The Treehouse By Erin Miller

The Treehouse

She sits there before me cross-legged
in our tree-house sanctuary,
away from the prying eyes of our
conservative, born-again Christian parents.
A girl’s place well-known in these
restricting confines of our known society.
Nearing thirteen but not quite there,
she looks at me,
a miniature Aphrodite,
her blond hair shimmering from
where the sun hits it.
Blue eyes peering into my own hazel green.
Me, a female Ares
unkempt bright auburn hair,
bangs I brush away from my face
with my hand.
She looks at me slightly trembling
If I was a man, I’d kiss you.
We stare at each other not moving,
silent, unsure of what to do next.
The staring contest continues and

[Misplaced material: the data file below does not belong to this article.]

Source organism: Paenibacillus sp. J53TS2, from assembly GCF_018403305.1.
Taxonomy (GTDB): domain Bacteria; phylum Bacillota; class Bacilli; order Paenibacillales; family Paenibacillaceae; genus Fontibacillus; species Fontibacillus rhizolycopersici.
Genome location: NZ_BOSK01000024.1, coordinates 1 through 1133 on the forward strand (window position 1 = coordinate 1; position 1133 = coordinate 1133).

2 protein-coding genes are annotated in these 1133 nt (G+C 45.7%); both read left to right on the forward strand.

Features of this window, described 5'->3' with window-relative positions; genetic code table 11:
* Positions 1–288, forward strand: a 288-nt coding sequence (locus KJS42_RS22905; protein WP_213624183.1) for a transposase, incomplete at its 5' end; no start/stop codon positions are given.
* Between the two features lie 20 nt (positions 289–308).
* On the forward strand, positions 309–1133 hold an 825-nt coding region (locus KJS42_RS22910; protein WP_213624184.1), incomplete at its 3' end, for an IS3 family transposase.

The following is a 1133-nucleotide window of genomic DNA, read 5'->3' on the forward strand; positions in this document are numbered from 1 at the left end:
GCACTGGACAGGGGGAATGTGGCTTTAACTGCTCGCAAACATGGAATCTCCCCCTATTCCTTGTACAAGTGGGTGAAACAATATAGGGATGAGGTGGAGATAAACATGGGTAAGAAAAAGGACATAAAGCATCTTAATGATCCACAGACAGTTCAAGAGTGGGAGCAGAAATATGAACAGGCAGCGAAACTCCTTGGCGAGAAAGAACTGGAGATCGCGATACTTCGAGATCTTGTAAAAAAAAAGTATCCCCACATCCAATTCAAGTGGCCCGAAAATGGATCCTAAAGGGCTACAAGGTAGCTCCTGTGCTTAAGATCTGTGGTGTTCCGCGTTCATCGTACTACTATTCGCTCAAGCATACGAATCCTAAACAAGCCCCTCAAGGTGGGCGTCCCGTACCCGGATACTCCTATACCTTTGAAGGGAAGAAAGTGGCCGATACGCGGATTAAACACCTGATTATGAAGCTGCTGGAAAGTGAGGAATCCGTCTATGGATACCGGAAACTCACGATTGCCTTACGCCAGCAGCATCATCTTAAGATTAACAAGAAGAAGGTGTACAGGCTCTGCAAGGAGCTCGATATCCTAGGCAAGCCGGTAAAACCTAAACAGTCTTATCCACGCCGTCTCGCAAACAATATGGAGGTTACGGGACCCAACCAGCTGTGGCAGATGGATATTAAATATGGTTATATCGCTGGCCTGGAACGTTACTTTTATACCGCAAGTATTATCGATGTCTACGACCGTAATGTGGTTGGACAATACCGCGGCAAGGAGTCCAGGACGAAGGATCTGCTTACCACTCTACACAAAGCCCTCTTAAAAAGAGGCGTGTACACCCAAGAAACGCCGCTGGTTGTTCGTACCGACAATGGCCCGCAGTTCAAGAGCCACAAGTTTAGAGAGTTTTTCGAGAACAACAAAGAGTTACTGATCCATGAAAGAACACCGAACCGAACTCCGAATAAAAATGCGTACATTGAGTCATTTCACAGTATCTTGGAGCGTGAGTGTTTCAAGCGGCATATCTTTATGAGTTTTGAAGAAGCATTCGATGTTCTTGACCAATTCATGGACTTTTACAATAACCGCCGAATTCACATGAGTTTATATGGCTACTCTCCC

we both break eye contact.
Do girls kiss girls?
I put down a Pokémon card and
make the next move in our game.
Our sapphic moment forever in
the back of my mind.

By Erin Miller


Erin Miller is an artist and a poet. She has an MFA degree from Arcadia University in Creative Writing and has had her art exhibited in numerous galleries such as but not limited to Phoenix Arts Gallery, New York Art Connection, and the Pahrump Valley Museum. Currently, she works as a teacher in the state of Nevada. Her past publishing credits include Daily Star, Lesbian Connection, Poetry and Covid, and Ovenque Siamo.

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